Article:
There are approximately 76 international players from 31 countries and territories playing in the National Basketball Association. This diversity can be a guide to help investors increase their international exposure.
The strength of international talent gives NBA teams a larger pool of recruits while giving the league access to new markets. Investors can aim to capture the same international synergies the NBA hopes to gain from going international by selecting a basket of exchange-traded funds (ETF). Let's have a look at our international line up. (To learn more about this investment vehicle, read our Exchange-Traded Funds Tutorial.)
|# of Players||Corresponding Fund||YTD Returns|
|Europe||45||Vanguard Europe Pacific ETF
|Central/South America and Caribbean||17||iShares Latin America 40 Index
|Africa||6||Market Vectors Africa Index
|Canada||4||iShares MSCI Canada
|Asia Pacific||2||BLDRS Asia 50 ADR Index
|China||2||SPDR S&P China
|U.S. Benchmark||-||SPDR S&P 500 (AMEX:SPY)||-10.64%|
|Year-to-date returns as of August 8, 2008.|
European players represent nearly 60% of the international players in the NBA suggesting that the largest portion of your portfolio would focus on an ETF like the Vanguard Europe Pacific ETF. This fund is heavily weighted with companies in the U.K., Japan and France. Familiar names in the portfolio include Nestle (OTC:NSRGY) and energy companies like London based BP (NYSE:BP) and Total SA (NYSE:TOT) out of France. The fund does not have a long track history, although it is well diversified across more than 1,000 companies. Its recent returns suggests investors should focus on overweighting their portfolio outside of Europe.
Latin American Strength
Behind Europe the second largest group of international players hails from Central/South America and the Caribbean. The iShares Latin America 40 Index with its heavy focus on Brazilian mining, energy and banking companies has given investors more than a 30% return over the previous three years. Top holdings include Companhia Vale (NYSE:RIO), Brazilian Petroleum Corporation (NYSE:PBR) and Banco Itau (NYSE:ITU).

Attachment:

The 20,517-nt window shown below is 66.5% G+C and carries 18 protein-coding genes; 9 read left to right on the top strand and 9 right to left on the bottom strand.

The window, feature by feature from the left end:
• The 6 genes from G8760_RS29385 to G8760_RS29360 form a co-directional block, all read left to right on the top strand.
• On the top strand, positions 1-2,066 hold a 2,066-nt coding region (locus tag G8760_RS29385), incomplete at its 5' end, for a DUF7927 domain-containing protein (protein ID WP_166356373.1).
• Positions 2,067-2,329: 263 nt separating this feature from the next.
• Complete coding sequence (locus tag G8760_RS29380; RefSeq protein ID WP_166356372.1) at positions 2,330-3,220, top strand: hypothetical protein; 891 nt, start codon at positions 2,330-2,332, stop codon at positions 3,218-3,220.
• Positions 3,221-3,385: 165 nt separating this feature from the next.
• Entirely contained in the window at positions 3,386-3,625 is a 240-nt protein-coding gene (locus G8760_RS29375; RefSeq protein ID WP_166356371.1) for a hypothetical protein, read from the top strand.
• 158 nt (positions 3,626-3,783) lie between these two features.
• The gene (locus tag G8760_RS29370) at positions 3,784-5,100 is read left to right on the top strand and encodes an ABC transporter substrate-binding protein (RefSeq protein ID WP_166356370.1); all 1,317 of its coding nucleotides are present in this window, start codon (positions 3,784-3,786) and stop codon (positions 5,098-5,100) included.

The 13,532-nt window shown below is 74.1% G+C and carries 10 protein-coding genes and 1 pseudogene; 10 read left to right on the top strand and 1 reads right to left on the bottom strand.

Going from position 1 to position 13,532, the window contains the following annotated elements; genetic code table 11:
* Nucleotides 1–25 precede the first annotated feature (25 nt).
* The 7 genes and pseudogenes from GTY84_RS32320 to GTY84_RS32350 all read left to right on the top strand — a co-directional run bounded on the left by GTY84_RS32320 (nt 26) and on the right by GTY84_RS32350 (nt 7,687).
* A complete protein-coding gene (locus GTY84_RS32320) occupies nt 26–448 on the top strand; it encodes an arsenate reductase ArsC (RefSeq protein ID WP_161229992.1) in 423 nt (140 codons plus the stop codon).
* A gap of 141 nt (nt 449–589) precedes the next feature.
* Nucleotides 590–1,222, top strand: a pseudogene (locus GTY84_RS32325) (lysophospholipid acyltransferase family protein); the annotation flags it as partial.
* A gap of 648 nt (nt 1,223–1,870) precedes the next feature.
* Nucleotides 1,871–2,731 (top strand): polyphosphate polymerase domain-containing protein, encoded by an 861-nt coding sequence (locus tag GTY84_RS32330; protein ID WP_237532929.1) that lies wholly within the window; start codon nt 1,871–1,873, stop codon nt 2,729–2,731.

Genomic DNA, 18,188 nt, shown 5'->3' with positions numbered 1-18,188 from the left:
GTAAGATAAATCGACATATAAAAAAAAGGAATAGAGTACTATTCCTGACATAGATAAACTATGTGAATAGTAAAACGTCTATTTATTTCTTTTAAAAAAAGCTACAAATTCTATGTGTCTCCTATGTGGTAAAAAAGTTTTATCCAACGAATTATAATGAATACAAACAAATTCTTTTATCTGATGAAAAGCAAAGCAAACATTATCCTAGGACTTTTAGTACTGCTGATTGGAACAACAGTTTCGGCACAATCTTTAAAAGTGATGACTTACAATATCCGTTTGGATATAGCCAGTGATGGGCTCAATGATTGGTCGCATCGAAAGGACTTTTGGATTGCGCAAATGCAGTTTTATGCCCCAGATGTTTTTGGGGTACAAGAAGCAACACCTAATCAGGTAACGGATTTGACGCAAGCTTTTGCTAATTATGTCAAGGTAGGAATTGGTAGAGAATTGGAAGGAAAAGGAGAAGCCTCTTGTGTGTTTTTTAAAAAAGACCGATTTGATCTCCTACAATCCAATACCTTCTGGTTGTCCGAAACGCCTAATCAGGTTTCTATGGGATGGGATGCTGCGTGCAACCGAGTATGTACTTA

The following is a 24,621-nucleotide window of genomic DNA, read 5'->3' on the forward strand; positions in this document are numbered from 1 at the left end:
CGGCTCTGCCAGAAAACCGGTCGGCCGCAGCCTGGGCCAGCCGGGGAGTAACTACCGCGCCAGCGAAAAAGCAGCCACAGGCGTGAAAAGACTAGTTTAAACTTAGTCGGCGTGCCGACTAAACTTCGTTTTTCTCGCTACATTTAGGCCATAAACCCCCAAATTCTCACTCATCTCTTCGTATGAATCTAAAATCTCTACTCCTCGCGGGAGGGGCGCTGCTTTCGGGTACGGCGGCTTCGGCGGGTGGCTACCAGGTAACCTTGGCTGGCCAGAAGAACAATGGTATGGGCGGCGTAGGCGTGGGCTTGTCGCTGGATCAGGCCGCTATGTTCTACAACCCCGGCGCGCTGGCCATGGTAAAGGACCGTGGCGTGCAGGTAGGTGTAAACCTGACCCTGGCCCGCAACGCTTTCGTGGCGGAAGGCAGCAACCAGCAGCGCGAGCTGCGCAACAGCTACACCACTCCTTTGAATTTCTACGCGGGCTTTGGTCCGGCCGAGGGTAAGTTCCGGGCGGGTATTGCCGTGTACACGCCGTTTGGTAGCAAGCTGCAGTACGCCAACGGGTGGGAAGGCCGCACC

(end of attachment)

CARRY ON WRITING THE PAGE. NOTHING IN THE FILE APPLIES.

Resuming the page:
Yao Ming is the most recognizable Chinese born player in the NBA. While China's economic impact is undeniable, investments tracked by ETFs focused on the country have fallen in the neighborhood of 30% since the beginning of the year. The limited number of players represented by the country in the NBA suggests a small allocation for an investment portfolio. The limited exposure to the fast growing, but volatile Chinese market could have protected the investors against the emerging markets correction. The SPDR S&P China ETF, with a heavy allocation in China Mobile (NYSE:CHL), offers investors a pure China investment that has fallen less than its peers year to date.
Investments that focus on sub-Saharan African countries like Kenya and Ghana are relatively new and should be approached with caution. The small number of African players in the NBA could be viewed as another indicator for the amount of exposure to take on in a portfolio.
International stars with cool sounding names like Peja Stojakovic of the L.A. Lakers (Serbia) and Dikembe Mutombo of the Houston Rockets (Democratic Republic of the Congo) are fan favorites and highlight the diversity of the NBA's global reach. The NBA is showing fans that the future of the game resides outside of the U.S. An investor's portfolio should reflect a similar worldly view.
To learn more, read The Importance of Diversification.